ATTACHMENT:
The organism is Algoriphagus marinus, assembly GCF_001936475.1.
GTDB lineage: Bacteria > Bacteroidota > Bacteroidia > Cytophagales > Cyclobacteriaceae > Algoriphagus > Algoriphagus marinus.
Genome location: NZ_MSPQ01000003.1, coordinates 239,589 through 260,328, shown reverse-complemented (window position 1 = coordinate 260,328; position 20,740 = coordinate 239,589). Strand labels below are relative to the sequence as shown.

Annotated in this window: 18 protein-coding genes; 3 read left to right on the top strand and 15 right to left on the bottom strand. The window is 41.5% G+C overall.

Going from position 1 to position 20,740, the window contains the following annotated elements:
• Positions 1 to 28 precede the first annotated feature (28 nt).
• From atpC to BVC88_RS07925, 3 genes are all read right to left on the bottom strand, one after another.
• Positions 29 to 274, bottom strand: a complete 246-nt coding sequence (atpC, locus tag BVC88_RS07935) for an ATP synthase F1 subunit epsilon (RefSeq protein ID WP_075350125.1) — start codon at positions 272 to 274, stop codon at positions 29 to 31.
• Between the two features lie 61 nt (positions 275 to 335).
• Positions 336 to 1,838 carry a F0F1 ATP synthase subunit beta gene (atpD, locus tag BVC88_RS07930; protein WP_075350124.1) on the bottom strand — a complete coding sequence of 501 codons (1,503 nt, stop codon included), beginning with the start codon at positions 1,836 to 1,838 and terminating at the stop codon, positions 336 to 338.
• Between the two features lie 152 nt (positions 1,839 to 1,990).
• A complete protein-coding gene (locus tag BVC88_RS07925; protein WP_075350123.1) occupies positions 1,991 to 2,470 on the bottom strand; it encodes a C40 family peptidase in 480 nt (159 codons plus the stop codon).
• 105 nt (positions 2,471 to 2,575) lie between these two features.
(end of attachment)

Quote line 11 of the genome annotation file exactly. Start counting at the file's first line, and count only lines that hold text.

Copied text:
• Between the two features lie 152 nt (positions 1,839 to 1,990).